Art to me, is seeing. I think you have got to use your eyes, as well as your emotion, and one without the other just doesn’t work. That’s my art. — Andrew Wyeth

NaPoWriMo – Day Thirteen

NaPoWriMo – Day 10

There were three poems, but this one was a little more ready to go. More in the continuing string of longer than normal poems! Someone on facebook asked what pickles were on our refrigerator shelves and a lively listing ensued. Later it was summed up as a great long and very informative conversation that had nothing to do with the news! I totally agreed. What a welcome diversion.

After I was sick at the beginning of March, I took an actual list and did a pantry shop, just before things got locked down. (When I’d started to feel well enough to stay out of bed for awhile, I had got it in my head to clean out the pantry and kitchen shelves, which I did, a little at a time and many trips to the trash can.) I was glad to have just freshened up all my go-to items, and I’ve been lucky enough to be able to get some groceries for pick up and some fruits and veg delivered!

In these days —
“these difficult times”
when grocery shopping has
taken on a whole new
sense of adventure,
we talk about our
childhood meals and
favorite candybars and
how our sourdough is doing
as though we are indeed
in “difficult times”
My pantry has all the
old standbys, spaghetti,
makings of sauce, baked beans,
soup, sandwiches, pickles, relish.
Tea, coffee beans, sugar.
A few bottles of adult
refreshment for evening
Raisins, a jar of oatmeal.
Doubtful I will starve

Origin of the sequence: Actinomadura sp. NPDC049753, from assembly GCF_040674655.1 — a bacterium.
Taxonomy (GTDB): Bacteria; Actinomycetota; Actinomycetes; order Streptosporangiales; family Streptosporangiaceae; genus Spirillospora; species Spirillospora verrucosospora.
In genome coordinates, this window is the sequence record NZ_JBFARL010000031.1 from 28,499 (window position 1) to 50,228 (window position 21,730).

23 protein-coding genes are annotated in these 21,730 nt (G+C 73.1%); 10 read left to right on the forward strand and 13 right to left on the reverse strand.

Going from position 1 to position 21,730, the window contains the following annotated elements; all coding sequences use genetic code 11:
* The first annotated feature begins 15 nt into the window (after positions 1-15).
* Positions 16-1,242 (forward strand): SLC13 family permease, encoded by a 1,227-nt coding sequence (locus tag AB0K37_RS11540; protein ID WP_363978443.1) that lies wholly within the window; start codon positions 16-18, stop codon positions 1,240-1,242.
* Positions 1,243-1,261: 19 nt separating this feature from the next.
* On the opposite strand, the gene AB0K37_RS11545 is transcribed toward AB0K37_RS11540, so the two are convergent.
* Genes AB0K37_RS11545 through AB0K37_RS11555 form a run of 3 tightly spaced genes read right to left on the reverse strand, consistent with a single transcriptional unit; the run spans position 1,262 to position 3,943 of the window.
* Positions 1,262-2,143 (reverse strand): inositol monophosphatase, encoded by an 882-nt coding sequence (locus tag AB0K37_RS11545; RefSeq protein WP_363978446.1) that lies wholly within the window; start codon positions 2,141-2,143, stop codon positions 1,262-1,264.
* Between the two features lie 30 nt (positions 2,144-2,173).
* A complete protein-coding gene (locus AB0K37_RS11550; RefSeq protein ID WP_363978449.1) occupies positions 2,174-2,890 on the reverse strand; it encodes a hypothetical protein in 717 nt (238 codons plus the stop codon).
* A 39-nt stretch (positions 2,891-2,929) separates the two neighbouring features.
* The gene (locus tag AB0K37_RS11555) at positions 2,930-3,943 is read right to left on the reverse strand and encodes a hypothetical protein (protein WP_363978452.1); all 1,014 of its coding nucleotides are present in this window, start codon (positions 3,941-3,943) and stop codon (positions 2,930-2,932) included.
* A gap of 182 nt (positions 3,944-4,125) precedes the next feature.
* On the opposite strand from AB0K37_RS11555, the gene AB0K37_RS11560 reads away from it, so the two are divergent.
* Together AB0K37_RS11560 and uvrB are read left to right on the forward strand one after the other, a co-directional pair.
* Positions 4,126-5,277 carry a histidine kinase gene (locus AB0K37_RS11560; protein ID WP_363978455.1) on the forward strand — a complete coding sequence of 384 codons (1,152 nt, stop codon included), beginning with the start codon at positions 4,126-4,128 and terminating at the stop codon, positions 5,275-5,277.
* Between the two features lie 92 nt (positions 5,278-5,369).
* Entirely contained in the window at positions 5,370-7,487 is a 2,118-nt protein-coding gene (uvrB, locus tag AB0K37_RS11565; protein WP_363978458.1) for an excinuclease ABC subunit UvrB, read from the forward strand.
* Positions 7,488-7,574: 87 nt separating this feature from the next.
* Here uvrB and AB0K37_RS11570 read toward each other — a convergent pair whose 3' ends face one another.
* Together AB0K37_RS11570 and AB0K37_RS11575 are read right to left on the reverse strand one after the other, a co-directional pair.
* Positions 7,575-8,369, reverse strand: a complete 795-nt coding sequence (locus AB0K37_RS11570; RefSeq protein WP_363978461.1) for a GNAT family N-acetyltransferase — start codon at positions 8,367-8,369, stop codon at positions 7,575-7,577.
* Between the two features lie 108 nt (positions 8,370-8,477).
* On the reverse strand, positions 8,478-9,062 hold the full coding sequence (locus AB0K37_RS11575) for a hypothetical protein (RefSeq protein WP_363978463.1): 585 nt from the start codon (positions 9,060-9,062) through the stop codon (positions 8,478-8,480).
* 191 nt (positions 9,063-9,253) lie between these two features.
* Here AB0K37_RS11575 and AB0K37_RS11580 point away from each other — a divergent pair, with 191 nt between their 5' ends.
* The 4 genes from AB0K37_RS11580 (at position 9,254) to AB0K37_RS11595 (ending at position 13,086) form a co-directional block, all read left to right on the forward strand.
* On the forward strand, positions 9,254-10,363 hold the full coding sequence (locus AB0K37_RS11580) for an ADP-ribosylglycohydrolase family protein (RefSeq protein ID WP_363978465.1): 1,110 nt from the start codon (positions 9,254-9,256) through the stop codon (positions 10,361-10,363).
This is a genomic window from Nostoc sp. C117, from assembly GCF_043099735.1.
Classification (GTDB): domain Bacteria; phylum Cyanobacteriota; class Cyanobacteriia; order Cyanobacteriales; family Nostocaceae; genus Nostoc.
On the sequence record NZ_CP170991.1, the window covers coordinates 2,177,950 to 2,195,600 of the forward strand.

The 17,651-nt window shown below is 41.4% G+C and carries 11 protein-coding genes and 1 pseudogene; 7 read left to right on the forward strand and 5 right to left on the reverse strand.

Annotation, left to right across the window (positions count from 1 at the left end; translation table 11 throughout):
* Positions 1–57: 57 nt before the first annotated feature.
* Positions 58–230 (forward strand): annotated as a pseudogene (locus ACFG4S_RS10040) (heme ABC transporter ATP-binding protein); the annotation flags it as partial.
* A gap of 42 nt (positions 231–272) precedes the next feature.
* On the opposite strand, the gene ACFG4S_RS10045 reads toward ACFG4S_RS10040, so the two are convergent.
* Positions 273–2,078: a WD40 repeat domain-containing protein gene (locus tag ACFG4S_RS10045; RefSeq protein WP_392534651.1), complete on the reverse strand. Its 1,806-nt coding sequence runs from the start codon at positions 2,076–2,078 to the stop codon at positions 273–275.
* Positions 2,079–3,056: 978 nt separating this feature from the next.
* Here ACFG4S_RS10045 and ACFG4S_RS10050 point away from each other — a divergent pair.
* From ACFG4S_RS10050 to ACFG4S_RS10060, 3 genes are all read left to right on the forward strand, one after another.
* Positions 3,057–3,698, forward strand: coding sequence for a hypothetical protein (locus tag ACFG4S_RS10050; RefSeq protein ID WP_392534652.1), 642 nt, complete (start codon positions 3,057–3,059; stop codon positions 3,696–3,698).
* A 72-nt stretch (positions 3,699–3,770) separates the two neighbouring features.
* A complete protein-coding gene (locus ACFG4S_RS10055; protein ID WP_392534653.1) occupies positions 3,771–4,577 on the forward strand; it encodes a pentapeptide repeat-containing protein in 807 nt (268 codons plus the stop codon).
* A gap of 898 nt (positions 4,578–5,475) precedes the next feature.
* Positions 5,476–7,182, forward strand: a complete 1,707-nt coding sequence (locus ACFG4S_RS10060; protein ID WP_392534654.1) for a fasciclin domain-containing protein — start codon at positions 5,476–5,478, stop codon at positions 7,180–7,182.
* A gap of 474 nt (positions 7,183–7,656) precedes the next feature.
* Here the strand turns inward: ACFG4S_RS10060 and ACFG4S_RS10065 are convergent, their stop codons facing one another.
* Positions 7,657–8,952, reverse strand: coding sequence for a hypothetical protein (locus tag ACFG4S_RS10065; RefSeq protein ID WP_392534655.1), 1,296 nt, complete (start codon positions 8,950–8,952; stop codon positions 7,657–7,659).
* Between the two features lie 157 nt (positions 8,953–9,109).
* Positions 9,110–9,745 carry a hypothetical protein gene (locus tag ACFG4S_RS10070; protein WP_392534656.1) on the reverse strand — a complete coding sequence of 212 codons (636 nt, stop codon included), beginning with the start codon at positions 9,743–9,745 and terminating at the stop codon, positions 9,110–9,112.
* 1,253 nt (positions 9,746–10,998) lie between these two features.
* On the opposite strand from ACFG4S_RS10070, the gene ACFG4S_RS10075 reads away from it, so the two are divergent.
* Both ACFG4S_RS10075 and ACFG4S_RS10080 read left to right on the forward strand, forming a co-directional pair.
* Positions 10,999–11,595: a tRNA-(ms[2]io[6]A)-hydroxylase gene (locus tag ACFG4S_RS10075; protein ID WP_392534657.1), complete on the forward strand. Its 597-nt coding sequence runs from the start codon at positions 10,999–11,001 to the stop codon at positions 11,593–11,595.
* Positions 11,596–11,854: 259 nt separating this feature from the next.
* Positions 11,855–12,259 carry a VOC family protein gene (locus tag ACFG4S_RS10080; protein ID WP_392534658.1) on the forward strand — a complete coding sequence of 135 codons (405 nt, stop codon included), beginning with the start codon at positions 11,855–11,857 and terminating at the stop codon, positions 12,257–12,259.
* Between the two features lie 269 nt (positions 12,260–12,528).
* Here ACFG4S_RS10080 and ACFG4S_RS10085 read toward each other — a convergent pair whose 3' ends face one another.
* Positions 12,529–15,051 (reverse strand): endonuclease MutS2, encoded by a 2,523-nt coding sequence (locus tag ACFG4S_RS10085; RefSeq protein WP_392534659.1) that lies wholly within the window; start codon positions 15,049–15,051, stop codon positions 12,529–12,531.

although the cats would
tell you otherwise.
They seem concerned.
I reassure them daily.

.

NaPoWriMo – Day 10

NaPoWriMo – Day 7

Early poem today

All the neighbors, the men,
have got an urge to prune.
Starts with some study —
careful study, and clippers,
pruners and chainsaws.
Bonsai topiary to its conclusion
nothing to impede the mower.
My next door neighbor is
exercising his right to prune
the bushes overhanging his fence.
freed limbs knocking against wood
he pulls the invasive grape
which no doubt gnaws him
in my careless disregard.
I listen to the determined tale
of man against nature and bush,
sitting against the car, brushes
and paints arrayed before me,
warm coffee, sun in my eyes
beholden to the spread of
daffodils and brown garden
hidden from the pruner,
organizing his world differently
while I do my poor best to
quickly capture mine on paper
as the light moves even faster
we each bend to the task at hand
on either side of his tall fence

NaPoWriMo – Day 7

NaPoWriMo – Day Four

Had a nice dinner with Mom. Beautiful sunset which I watched with a police car watching me. One other person stopped by for a few minutes to snap a few photos. I kept waiting to be told to ‘move along’ but I think the officer was probably watching what I was watching. Here, have a sonnet-ish thing. Sunset photos in the next post!

In My Pocketsies